Posted tagged ‘Chekhov on nature’

Thinking of Wildlife As The Hurricane Nears

October 29, 2012

Let’s sit and talk and talk. It’s so nice, so warm and cozy here. Listen to the wind. There’s something in Turgenev – “On such a night, happy he who has a roof over his head and a warm corner of his own.” I’m a sea gull… No, that’s not what I mean. I’m sorry. What was I saying? Oh, yes, Turgenev. “And may the Lord help homeless wanderers.”

The Sea Gull by Anton Chekhov
(English Version by Jean-Claude Van Itallie)

Nina’s lines from Act Four of The Sea Gull often spring to my mind in the anticipatory hours before a big storm. Scientists say that most storms have relatively little effect on wildlife at the species level, meaning a bad storm, even if it destroys many individual animals, is unlikely to permanently affect populations of species. But thanks to anthropogenic climate change, we’re now seeing an increase in the number of “severe weather events,” from storms to droughts to seasonal changes that, taken together, are already affecting some species. Still my thoughts in a storm are not about the fate of a species, but about the suffering of individuals, animal and human.

Luckily for our local wildlife, Hurricane Sandy is arriving well past nesting season. Most of our young animals are on their own by now, and many birds have already migrated south. NYC’s resident wildlife will probably do pretty well, over all. The raccoons of Riverside Park should be safe in their retaining wall.

Songbirds will hunker down, lock their toes onto a protected branch, hold their feathers tight against their bodies, point themselves in the direction of the wind, and hold on for dear life as the wind blows past and the rain pelts down.

Feathers can effectively seal out water.

As long as the branch survives, the birds probably will, too. Cavity nesters, like owls and woodpeckers, are even better protected, tucked into natural holes in tree trunks. And squirrels, too, will find a hole in a tree or in the retaining wall, or they’ll burrow into their dreys, thick nests of leaves that they build high in the trees.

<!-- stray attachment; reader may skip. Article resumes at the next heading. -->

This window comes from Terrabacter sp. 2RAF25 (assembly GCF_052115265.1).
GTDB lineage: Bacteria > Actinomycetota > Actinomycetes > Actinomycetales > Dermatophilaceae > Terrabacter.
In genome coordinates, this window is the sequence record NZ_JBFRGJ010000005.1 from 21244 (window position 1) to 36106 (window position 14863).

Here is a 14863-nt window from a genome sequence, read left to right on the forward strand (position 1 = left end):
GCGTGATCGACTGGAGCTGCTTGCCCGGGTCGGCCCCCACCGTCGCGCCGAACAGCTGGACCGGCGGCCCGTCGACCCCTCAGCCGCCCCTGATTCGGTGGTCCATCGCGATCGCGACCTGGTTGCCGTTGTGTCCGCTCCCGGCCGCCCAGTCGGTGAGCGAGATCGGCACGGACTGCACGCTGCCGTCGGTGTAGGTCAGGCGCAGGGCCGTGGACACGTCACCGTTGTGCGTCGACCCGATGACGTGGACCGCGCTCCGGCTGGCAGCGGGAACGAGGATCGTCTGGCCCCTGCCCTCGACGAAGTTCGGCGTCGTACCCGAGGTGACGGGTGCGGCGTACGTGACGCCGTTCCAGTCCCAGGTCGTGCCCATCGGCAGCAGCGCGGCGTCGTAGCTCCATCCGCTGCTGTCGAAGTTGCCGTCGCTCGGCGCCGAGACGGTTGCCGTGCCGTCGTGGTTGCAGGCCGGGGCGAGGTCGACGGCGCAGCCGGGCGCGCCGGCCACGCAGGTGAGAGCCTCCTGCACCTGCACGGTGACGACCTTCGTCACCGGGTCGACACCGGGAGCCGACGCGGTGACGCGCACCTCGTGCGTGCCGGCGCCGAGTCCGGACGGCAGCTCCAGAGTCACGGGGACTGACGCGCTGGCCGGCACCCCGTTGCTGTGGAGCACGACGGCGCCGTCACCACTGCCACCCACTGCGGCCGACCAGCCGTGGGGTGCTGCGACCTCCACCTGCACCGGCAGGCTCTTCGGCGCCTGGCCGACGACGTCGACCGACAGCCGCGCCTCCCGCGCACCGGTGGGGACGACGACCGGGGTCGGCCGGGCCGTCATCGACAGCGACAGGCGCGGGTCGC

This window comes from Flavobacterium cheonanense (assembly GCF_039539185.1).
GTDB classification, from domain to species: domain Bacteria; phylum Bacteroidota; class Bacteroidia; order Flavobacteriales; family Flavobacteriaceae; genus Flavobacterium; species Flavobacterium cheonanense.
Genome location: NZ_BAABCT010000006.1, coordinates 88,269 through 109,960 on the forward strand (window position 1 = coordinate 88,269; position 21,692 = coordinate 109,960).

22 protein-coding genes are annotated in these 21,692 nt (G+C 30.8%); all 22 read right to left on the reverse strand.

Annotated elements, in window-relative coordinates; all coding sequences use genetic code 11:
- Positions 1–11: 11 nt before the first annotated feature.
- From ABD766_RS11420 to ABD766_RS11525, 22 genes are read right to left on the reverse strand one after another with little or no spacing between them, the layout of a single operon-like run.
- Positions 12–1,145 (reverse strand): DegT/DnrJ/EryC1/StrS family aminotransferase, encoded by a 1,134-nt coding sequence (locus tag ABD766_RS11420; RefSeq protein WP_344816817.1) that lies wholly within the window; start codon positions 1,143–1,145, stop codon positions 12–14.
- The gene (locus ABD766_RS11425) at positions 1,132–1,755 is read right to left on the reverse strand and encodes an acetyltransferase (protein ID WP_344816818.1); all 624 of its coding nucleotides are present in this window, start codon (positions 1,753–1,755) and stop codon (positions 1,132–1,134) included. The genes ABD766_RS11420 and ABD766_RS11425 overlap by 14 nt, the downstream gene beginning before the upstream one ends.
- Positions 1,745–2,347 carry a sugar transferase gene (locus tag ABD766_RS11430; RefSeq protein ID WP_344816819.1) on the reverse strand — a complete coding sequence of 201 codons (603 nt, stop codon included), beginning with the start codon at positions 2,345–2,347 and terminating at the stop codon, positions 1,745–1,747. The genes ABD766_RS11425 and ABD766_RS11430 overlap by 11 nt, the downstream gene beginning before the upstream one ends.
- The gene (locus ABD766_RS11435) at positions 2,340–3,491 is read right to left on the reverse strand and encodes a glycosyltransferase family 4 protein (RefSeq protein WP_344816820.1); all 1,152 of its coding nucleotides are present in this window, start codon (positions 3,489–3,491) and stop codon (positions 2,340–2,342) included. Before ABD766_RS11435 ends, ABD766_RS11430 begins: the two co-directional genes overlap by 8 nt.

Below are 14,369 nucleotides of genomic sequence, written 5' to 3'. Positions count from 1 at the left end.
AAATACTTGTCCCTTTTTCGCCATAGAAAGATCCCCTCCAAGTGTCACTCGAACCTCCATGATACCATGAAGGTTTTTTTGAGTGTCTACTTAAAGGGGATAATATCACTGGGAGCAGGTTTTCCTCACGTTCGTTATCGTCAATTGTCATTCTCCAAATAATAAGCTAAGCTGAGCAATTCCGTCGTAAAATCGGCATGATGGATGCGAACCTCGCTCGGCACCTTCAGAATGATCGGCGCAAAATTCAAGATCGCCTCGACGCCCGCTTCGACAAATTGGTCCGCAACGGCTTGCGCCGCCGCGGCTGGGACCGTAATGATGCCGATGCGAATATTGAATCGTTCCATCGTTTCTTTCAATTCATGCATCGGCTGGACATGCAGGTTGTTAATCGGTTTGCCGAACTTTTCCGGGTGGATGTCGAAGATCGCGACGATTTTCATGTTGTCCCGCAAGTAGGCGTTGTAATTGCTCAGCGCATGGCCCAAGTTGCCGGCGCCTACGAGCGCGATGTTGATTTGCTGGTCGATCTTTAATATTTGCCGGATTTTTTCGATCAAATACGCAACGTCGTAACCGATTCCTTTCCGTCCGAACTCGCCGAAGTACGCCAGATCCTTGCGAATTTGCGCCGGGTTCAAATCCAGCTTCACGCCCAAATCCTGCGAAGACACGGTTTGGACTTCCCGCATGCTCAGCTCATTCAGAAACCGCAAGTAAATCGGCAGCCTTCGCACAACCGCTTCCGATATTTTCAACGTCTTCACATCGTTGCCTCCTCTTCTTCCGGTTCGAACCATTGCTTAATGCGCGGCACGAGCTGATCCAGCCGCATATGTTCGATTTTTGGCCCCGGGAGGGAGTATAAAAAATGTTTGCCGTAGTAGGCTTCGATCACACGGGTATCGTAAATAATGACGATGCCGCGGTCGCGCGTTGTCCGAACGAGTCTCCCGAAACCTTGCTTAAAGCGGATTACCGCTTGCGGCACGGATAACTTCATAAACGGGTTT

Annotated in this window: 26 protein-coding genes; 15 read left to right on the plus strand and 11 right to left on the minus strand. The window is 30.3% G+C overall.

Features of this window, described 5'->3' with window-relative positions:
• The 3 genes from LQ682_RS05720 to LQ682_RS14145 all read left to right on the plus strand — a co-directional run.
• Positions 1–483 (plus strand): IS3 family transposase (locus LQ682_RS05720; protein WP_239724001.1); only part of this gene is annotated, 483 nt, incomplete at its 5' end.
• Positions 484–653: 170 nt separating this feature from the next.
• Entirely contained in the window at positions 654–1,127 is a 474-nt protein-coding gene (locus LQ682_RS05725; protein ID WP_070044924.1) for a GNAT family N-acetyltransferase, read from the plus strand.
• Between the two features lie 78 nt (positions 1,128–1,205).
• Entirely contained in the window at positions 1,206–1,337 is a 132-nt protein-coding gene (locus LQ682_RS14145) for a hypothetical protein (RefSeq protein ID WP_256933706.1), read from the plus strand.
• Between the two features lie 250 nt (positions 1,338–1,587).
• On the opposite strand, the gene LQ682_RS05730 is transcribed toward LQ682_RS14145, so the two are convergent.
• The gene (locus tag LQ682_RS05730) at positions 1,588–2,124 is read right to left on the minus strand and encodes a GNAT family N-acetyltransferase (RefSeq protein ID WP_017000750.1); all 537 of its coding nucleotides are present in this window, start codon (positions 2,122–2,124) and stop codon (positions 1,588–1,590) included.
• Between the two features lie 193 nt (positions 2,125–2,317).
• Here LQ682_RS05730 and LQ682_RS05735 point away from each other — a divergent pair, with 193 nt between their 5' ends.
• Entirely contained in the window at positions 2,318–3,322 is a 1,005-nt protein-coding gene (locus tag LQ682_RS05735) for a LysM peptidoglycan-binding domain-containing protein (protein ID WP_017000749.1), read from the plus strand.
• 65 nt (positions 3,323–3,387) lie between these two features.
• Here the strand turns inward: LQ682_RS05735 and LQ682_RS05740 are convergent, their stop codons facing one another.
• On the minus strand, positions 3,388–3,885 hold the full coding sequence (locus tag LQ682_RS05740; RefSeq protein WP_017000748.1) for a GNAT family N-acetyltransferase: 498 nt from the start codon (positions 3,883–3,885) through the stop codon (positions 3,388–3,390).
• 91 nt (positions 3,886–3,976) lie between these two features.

If their tree withstands the storm, these creatures will emerge when wind and rain abate to fluff their fur and feathers, and search for food.

Migrating birds are more vulnerable. Exhausted by their travels, their energy reserves depleted, they must find food and shelter wherever they may be. Migrating birds may be blown hundreds of miles off course. Songbirds may be blown out into open sea where they can find no shelter or rest, while pelagic birds may be blown inland.

What may be a disaster for birds – being blown far from their native habitat – offers thrills for birders, who rush out into the aftermath of a storm to search for rare vagrants they might otherwise never encounter.

Tonight in New York City, the wind is starting to gust, although the storm is still hours away. I look out at the strangely quiet streets from my cozy apartment, and hope that all creatures find shelter from tomorrow’s storm.

A Christmas Plea from Dr. Astrov (1897)

December 25, 2011

Out Walking the Dog wishes all readers a very merry Christmas, Chanukkah, Kwanza, Solstice and every other possible reason for celebrating Light-out-of-Darkness. We’re still posting from the coast of British Columbia, and will be returning to the wilds of New York City next week. Wherever we travel, we are deeply grateful for your interest in the world as we see it.

The forests here in British Columbia put me in mind of Chekhov’s nature-loving Dr. Astrov (Uncle Vanya, 1897):

Of course, we have to cut trees sometimes, but why whole forests?

Russian forests tremble under the axe – millions of trees are lost, animals and birds have to flee, rivers dry out, beautiful landscapes are gone forever.

And why? Because man is too lazy to pick up the fuel under his nose. … Aren’t we barbarians to burn beauty in a stove, to kill what we can’t recreate?

Our wit and vitality are given us to increase what there is. But what do we do? We destroy.

There are less forests, waters are polluted, wildlife disappears, the climate is harsher, and each day the world is poorer and uglier.

You’re looking at me sarcastically. You don’t believe a word I say. Well, perhaps I’m crazy.

But when I pass a peasant’s woods that I’ve saved from the axe, or hear leaves rustling in a tree that I’ve planted – I feel I’ve helped.

When I plant a birch, see its leaves sprout, see it sway in the wind – I’m proud, and I think …

But – time to go.

And who knows? Perhaps I’m crazy.

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